Blogging inexperience and relating to Heidi Glick’s article.
The only blogging I have done is for Dr. Pignetti’s Rhetorical Theory course this past Spring. I didn’t do very well because I was overscheduled and didn’t put as much time into it as I would have liked. My classmates produced some very professional-looking, well-rounded posts, and mine were just blah. I’m going to use the first part of my post to make sure I can figure out how to post photos and videos.
Ok, so I kind of figured out how to add a photo. That’s my son, Tucker and our dog, Trooper. Pretty dadburn cute, eh?
And now to try a video…
This is taking longer. My video is on Facebook and it won’t let me download it from there… Calling for backup (husband)… Backup is not helping. Too bad, because it was going to be a cutesy video of Tucker at the pigeon park in San Juan, Puerto Rico.
I’ll go to my tried-and-true, although not very nice, video:
It’s only funny because the guy wasn’t permanently injured. And because anyone who watches gymnastics is secretly hoping something like this happens.
And I just realized the caption in my above photo has left the building. *sigh* Pick your battles, girl. Pick your battles.
In regard to our readings, I can relate to Heidi Glick’s article, Four Generations of Editors. I am 33 years old. My boss/stepdad/educational benefactor/person who generally runs my life is 71 years old. He moved my family from Stevens Point eight years ago so I could work for him and put me through college. Some days I have no idea why he did this, when it seems I can’t do anything right in his eyes. He drives me absolutely nucking futs with what he thinks is important, and I’m sure he’s wondering what he has to do to get me to do things correctly. It’s not just our age and the “times” in which we’ve grown up, which is the article’s main focus. We butt heads most strongly when it comes to correspondence between our company and our customers. Government contracting is not about “customer service” in the traditional sense. It’s about delivering exactly what the contract calls for – no more, no less. I completely understand this, in that we are not dealing with the general public and our pricing is carefully determined so that we are competitive yet still turn a profit. However, he insists on writing letters that come across as very “snippy,” with overwrought legalese that I can’t imagine any recipient taking the time to figure out the actual message, and a demeaning tone. He considers this the best way to get the recipient to respond in our favor, he has been doing it this way for 40 years, and he’s not going to change. I prefer a more friendly, “we’re all on the same team, so let’s work together to get this done” approach to customer correspondence, which he sees as weak and ineffective. I suppose we are editors, two generations apart. In the end, he is the owner of the company, and my job is to do things the way he wants them. Deep down I know he doesn’t completely disagree with everything I do, or he wouldn’t let me get anywhere near our company’s correspondence.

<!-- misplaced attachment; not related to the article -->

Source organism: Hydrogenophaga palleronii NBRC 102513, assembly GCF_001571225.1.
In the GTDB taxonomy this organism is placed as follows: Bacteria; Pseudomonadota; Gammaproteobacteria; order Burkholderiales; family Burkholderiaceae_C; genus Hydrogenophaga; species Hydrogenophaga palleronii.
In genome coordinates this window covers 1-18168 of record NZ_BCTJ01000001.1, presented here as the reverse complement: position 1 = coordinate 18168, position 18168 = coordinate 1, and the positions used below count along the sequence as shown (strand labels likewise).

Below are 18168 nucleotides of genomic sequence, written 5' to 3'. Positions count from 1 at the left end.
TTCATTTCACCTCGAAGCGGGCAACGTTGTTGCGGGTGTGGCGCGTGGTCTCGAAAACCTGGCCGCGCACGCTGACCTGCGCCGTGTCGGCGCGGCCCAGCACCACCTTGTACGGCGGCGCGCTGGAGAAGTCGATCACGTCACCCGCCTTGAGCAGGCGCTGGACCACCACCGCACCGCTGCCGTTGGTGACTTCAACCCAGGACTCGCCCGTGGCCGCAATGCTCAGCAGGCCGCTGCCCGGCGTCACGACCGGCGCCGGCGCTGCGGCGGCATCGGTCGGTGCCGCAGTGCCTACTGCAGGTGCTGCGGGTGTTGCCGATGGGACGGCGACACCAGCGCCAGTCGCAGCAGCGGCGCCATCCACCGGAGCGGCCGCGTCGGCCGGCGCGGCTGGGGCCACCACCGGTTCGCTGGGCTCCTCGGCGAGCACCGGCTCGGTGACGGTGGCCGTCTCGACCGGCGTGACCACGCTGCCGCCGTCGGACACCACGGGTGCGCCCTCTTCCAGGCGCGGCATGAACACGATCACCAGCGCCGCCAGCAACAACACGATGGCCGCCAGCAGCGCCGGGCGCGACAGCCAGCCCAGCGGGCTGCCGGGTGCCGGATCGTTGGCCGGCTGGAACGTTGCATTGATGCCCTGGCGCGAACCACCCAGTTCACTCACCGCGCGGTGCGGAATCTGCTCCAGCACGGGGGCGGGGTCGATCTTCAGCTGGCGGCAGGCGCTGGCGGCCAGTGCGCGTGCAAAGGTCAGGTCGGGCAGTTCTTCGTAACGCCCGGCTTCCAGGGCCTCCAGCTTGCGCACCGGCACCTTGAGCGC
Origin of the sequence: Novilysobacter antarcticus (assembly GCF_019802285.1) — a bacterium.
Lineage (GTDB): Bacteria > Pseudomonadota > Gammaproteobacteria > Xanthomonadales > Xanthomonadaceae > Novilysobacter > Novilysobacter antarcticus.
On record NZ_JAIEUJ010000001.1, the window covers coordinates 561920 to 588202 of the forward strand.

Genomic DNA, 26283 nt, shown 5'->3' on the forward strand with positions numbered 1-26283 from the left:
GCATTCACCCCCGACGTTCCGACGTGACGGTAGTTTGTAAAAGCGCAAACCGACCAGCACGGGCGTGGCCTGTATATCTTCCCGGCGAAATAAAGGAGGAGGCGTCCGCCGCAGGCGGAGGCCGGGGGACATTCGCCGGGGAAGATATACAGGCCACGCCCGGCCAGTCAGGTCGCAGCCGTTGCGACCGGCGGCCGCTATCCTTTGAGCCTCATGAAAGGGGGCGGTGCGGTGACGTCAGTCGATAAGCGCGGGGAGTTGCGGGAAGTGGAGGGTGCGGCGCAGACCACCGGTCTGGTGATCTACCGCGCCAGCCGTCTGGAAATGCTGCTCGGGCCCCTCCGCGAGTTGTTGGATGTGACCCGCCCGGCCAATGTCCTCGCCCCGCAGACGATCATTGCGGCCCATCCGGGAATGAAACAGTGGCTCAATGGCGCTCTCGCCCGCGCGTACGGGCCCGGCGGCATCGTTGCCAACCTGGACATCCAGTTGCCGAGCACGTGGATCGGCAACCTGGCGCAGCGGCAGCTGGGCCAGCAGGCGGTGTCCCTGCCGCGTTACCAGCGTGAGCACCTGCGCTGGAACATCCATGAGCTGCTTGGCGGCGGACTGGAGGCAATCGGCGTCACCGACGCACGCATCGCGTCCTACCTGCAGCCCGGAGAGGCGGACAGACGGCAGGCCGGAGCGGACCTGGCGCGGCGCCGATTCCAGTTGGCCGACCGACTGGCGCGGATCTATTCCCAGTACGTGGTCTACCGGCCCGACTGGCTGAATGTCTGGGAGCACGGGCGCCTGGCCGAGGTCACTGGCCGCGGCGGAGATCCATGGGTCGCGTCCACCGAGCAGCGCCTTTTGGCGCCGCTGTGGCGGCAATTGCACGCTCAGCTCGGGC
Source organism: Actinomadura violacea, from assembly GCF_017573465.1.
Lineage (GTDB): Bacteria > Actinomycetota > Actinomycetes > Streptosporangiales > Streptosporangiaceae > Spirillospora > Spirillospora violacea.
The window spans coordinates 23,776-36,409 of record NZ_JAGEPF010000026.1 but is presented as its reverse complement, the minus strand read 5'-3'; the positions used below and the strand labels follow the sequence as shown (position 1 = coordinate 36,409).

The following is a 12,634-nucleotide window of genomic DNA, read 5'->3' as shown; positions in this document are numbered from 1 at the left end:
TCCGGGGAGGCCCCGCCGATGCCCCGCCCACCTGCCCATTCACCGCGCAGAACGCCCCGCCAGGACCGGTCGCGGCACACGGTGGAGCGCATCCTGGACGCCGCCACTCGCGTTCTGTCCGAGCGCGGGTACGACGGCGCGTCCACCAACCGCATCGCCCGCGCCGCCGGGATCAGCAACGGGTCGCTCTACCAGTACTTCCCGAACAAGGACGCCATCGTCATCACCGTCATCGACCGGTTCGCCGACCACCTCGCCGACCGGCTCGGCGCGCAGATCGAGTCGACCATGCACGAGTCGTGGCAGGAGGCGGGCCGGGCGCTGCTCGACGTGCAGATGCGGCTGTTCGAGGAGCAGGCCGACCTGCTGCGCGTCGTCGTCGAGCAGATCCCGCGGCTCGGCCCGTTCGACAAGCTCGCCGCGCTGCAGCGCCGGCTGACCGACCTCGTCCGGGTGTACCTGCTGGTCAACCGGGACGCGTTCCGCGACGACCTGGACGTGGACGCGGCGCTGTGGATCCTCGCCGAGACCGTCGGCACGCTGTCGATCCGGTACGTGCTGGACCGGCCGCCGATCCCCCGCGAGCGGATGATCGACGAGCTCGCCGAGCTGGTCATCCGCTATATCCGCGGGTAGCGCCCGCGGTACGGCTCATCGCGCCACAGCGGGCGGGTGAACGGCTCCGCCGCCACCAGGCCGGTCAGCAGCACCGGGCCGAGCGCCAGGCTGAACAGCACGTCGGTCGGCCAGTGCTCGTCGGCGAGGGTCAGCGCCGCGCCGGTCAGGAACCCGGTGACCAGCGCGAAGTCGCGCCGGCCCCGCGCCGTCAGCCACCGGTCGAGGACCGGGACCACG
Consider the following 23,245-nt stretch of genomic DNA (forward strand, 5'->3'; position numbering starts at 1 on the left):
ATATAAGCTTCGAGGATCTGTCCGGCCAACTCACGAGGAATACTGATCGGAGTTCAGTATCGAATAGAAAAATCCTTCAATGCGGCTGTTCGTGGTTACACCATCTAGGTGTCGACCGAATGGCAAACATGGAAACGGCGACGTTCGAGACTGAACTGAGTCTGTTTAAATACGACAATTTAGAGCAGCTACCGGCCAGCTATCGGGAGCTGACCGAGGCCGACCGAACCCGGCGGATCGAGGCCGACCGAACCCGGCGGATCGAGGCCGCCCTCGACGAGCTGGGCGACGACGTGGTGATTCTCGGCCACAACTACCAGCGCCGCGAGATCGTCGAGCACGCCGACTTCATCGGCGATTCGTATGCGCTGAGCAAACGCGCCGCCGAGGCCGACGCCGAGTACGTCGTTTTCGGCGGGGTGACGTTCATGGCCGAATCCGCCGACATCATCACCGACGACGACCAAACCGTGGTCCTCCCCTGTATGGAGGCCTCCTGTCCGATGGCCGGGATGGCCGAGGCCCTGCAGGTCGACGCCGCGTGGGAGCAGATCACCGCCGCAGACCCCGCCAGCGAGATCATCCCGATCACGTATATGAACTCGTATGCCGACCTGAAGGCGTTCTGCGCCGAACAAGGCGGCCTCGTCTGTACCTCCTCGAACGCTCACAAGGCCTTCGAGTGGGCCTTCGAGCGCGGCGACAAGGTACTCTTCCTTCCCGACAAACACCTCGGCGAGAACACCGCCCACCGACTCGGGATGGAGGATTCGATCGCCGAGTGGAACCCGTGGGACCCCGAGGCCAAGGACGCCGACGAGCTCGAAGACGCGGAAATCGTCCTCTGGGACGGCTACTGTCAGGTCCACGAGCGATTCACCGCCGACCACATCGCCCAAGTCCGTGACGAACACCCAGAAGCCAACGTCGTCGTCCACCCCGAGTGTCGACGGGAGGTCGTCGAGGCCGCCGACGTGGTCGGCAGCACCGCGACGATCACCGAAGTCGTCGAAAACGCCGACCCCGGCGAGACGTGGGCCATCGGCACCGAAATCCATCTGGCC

Also, it’s funny that the article specifically mentions double-spacing between sentences as antiquated. As you can probably tell, I still use two spaces between sentences, and I’m not going to change it. I think I sound like someone familiar…